The Chimney Sweeper Essay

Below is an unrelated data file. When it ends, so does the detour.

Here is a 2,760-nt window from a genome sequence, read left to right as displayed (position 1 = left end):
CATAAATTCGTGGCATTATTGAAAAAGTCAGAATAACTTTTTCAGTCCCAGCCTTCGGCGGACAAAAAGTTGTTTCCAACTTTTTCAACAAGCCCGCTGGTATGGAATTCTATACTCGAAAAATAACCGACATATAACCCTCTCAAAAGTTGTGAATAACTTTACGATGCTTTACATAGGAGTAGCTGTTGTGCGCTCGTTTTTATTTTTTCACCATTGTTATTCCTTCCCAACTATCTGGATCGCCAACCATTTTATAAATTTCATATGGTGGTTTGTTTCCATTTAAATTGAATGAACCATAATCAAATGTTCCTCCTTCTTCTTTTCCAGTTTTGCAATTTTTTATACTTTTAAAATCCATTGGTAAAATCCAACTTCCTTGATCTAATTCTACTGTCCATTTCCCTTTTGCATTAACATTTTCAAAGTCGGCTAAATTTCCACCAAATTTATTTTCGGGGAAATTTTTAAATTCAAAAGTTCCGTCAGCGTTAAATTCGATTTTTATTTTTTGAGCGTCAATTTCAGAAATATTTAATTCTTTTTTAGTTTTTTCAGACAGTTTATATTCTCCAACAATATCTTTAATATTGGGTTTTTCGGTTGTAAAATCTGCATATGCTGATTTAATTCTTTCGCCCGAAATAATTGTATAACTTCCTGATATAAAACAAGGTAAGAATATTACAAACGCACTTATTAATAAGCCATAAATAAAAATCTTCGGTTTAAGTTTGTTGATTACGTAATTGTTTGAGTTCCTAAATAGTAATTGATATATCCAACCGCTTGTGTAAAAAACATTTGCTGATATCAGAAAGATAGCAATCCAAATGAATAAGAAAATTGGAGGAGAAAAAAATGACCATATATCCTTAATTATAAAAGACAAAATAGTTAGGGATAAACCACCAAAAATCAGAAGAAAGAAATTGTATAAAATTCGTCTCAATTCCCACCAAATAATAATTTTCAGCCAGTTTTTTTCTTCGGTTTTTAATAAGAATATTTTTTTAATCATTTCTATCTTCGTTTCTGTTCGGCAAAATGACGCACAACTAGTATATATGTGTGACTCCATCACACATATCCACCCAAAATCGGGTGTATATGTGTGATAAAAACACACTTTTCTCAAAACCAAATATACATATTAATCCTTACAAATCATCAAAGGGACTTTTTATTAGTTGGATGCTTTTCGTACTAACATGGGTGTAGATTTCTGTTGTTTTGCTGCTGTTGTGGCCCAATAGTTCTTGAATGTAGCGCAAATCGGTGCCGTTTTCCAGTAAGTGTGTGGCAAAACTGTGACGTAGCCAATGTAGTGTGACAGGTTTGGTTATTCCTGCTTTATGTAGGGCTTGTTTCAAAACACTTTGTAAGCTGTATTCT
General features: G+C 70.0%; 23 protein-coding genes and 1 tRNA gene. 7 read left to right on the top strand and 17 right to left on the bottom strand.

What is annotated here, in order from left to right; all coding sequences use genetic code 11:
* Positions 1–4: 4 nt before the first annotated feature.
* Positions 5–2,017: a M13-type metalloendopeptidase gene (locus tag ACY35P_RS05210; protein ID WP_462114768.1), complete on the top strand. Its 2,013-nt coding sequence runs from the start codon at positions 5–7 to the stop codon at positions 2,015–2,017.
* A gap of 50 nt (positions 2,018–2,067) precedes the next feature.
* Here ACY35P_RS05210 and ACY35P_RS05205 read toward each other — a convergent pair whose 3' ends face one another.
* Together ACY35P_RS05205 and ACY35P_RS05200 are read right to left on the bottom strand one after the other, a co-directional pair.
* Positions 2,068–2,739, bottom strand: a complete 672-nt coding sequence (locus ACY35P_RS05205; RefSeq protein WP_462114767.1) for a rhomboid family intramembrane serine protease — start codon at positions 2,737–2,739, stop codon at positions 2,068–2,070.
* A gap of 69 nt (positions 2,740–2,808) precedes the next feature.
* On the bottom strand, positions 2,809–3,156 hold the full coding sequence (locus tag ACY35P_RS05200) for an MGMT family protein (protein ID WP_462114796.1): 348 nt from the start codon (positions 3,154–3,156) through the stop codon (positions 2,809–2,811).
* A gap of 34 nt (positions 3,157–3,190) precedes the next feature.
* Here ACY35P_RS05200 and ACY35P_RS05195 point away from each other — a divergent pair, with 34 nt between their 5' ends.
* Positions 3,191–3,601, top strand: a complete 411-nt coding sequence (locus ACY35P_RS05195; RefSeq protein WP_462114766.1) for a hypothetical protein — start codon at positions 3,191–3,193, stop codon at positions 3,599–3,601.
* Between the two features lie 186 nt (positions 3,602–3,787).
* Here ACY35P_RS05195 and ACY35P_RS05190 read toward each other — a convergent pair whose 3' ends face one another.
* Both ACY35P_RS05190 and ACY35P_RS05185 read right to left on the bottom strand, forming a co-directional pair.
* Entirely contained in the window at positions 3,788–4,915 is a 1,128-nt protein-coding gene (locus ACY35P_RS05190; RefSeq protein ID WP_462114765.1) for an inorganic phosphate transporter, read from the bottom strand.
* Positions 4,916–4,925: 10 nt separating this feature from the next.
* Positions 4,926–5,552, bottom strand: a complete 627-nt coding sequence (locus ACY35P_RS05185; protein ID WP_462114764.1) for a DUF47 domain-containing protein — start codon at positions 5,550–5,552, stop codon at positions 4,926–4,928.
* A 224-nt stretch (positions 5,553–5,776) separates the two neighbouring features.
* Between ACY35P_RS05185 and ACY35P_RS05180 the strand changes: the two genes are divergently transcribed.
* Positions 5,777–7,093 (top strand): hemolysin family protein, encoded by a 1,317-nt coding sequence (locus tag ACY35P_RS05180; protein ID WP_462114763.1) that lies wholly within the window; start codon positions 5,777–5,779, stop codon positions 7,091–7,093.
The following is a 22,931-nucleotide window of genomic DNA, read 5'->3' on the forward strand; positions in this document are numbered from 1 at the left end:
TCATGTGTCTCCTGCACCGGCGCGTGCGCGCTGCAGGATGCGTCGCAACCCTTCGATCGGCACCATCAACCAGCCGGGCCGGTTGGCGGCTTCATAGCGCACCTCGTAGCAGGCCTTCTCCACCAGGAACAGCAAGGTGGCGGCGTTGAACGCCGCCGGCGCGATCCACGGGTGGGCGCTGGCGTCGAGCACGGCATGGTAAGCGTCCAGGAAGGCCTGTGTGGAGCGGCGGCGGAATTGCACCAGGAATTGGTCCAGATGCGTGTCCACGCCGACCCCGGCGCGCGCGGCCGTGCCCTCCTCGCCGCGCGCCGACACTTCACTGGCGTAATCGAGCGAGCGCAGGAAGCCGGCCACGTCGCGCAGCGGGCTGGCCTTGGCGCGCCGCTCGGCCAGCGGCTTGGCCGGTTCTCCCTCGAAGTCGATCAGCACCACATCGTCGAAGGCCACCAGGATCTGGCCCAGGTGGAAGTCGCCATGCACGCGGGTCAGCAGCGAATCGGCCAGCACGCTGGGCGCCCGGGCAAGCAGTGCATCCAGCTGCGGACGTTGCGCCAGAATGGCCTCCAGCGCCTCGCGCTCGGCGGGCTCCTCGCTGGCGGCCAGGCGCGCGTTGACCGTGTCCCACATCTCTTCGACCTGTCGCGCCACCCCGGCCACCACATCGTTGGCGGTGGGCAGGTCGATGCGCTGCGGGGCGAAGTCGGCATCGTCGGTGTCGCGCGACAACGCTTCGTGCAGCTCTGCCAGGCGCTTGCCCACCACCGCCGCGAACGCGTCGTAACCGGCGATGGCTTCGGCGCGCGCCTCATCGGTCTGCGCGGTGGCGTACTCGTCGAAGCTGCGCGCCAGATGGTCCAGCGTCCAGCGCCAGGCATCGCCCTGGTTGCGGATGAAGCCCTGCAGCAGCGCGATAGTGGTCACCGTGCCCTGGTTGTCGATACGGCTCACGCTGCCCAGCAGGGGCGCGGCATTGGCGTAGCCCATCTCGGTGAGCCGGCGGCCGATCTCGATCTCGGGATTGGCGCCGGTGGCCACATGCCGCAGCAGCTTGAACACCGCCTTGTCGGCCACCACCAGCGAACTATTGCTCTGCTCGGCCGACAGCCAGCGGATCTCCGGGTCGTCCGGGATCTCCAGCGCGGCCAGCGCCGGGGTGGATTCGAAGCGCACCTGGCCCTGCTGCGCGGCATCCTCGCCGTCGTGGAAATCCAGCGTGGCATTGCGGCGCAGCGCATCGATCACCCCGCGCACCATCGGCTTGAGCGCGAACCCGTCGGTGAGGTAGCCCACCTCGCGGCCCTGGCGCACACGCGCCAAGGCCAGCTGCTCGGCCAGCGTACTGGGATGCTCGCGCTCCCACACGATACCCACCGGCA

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The 18th century was not only a dark and disturbing time socially, but it was a time period where the uneducated and poor were exploited for cheap labor. Many children during this period were taken in as cheap labor as every member of a family, despite age or education, was needed to contribute or the family would starve or become homeless. This was accepted due to a lack of regulation in the workforce but also employers could manipulate the wage prices of children as well as take in derelict children and make them work for just enough food to get by and nothing more. If the frequent injuries and falls due to unstable and tight chimney flues didn’t kill these young children they would most likely die from soot inhalation that would eventually inhibit cancer. William Blake’s,“ The Chimney Sweeper,” a short poem from his, “Song of Innocence” depicts what it was like growing up as a child worker in the 18th century and captures the dismal reality of becoming a child worker. As William Blake depicts throughout the poem, the life as a child working as a chimney sweep would be day in and day out of doing the incredibly unsafe and unhealthy job of climbing up chimneys and cleaning the soot out. As William Blake points out in the following lines: When my mother died I was very young, And my father sold me while my tongue, Could scarcely cry ‘weep weep weep weep.’(L. 1-3) Children not yet old enough to be able to correctly offer their sweeping services in the streets were sold and forced to work, many times due to the death of a family member who would have been able to provide income to the family. The working conditions for these children, to say the least is miserable; as stated in the poem, “So

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